What does BBL mean on TikTok?

BBL - TikTok
Image via hellolangie/TikTok

The increasingly widespread use of internet speech has started to see acronyms and abbreviations work their way into our everyday vocabulary.

Television series and commercials have been making fun of shorthand for decades now — remember “IDK my BFF Jill?” — buts its usage, in certain spaces at least, has only become more frequent. With the rise of TikTok, a brand new breed of online speech is spreading as users of the video-sharing app form and normalize their own brand of shorthand. Abbreviations like /SRS and /s can be confusing for the uninitiated, but to an experienced user immediately indicate the tone of a post or comment. Other terms, like BBL, appear to fall into a similar category, but actually indicate something entirely different.

What does BBL mean?

Many of TikTok’s most commonly used abbreviations, like the afforementioned /SRS and /s, are referred to as “tone tags,” or quick additions that can help indicate an upload’s intended inflection or intention, but not all shorthand falls into the “tone tags” umbrella. Some terms, like BBL, are actually just shorthand for a longer set of words.

Back in the day, a quick message with “BBL” almost certainly indicated that a person would “be back later.” This, along with “AFK,” or “away from keyboard,” is still heavily used in some corners of the internet ⏤ like on Twitch or Reddit ⏤ but on TikTok the abbreviation has taken on a meaning of its own. On the popular video-sharing platform, if you stumble upon a post about BBL, it is far more likely taking about a Brazilian butt lift.

The increasingly common surgical procedure was popularized by the Kardashian clan, in particular Kim Kardashian, whose famous backside prompted waves of women to attempt their own BBLs. The procedure involves removing excess fat from the hips, lower abdomen, thighs, or lower back and “strategically” injecting the very same fat into the buttocks to achieve a far more voluptuous behind. According to the American Board of Cosmetic Surgery, a BBL is intended to “help overcome the effects of genetics” and “enhance the curves of your lower body.”

Videos detailing the before and after of a BBL are extremely popular on TikTok as women share the bodies they had before surgery and then unveil their new and improved lower bodies. A BBL is particularly effective in boosting the lower body’s shape because of the process, due to its allowance for the thighs and waist to shrink — when the fat is removed — and the buttocks to grow.


Only 10 days post op still very very swollen but I’m loveing my results already✨🔥#BBL #bbljourney #fyp #bbltransformation #bodytransformation #fy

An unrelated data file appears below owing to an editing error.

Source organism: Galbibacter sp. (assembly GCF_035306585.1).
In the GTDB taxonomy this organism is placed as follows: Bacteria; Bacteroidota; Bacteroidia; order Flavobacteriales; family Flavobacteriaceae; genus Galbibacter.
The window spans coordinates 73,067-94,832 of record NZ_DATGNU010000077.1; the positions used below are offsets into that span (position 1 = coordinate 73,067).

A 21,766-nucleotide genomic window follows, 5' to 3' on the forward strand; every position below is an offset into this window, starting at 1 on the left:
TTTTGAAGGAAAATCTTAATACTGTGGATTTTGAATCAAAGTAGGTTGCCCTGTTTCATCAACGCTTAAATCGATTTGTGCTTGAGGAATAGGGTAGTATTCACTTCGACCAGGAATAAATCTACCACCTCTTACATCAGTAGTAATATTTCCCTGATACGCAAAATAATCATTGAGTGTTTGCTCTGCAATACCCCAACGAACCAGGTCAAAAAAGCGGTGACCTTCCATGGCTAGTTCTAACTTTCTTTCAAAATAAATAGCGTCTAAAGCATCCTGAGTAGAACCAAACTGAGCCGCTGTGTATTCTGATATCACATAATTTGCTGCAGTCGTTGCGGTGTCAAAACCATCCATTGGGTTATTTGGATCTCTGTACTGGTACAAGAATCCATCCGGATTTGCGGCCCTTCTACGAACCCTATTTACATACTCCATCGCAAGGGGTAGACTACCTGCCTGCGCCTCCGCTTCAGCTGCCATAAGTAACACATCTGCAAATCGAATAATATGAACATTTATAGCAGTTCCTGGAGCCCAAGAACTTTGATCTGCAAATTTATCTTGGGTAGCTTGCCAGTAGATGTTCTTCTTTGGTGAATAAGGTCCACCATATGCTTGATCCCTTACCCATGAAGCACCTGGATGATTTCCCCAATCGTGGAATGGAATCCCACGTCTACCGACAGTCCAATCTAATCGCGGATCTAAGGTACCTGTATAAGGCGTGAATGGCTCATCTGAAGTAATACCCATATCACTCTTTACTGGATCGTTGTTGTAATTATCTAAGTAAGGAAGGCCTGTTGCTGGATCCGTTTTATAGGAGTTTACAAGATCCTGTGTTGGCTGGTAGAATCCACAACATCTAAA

♬ Yucky Blucky Fruitcake by IAmDoechii – Yar

The trend has become immensely popular in recent years, as women flock to the plastic surgery alternative in hopes of achieving their ideal booties. A similar look can be obtained via ardent workout, according to some influencers, but many women choose to shell out the cash for a BBL instead.

A BBL is one of the riskier cosmetic surgeries out there. Its mortality rate is much higher than that of other cosmetic surgeries, according to the American Society of Plastic Surgeons, with an estimated mortality rate of “1:3,000” according to the society’s site.

A task force formed by a range of plastic surgery boards and societies is currently at work on more detailed guidelines in the hopes of increasing safety when performing and recovering from a BBL. In the meantime, women interested in BBLs should thoroughly explore their options and carefully consider the potential risks. As outlined by “board-certified and experienced plastic surgeon” Dr. Kenneth Bermudez, BBLs hold the risk of infection, reabsorbed fat, seroma, scarring, tissue necrosis, bleeding, a loss of sensation, and uneven results. Women who get a BBL are also at an enhanced risk of cardiac arrest.

The risks behind a BBL aren’t high enough to dissuade everyone from taking the surgical route to a round backside, but some women have been deterred following research into the potential side effects. That hasn’t slowed the trend much, however, as TikTokers and users from across the web continue to flock to surgeons in the hopes of achieving the perfect booty.

About the author

Nahila Bonfiglio

Nahila Bonfiglio

Nahila carefully obsesses over all things geekdom and gaming, bringing her embarrassingly expansive expertise to the team at We Got This Covered. She is a Staff Writer and occasional Editor with a focus on comics, video games, and most importantly 'Lord of the Rings,' putting her Bachelors from the University of Texas at Austin to good use. Her work has been featured alongside the greats at NPR, the Daily Dot, and Nautilus Magazine.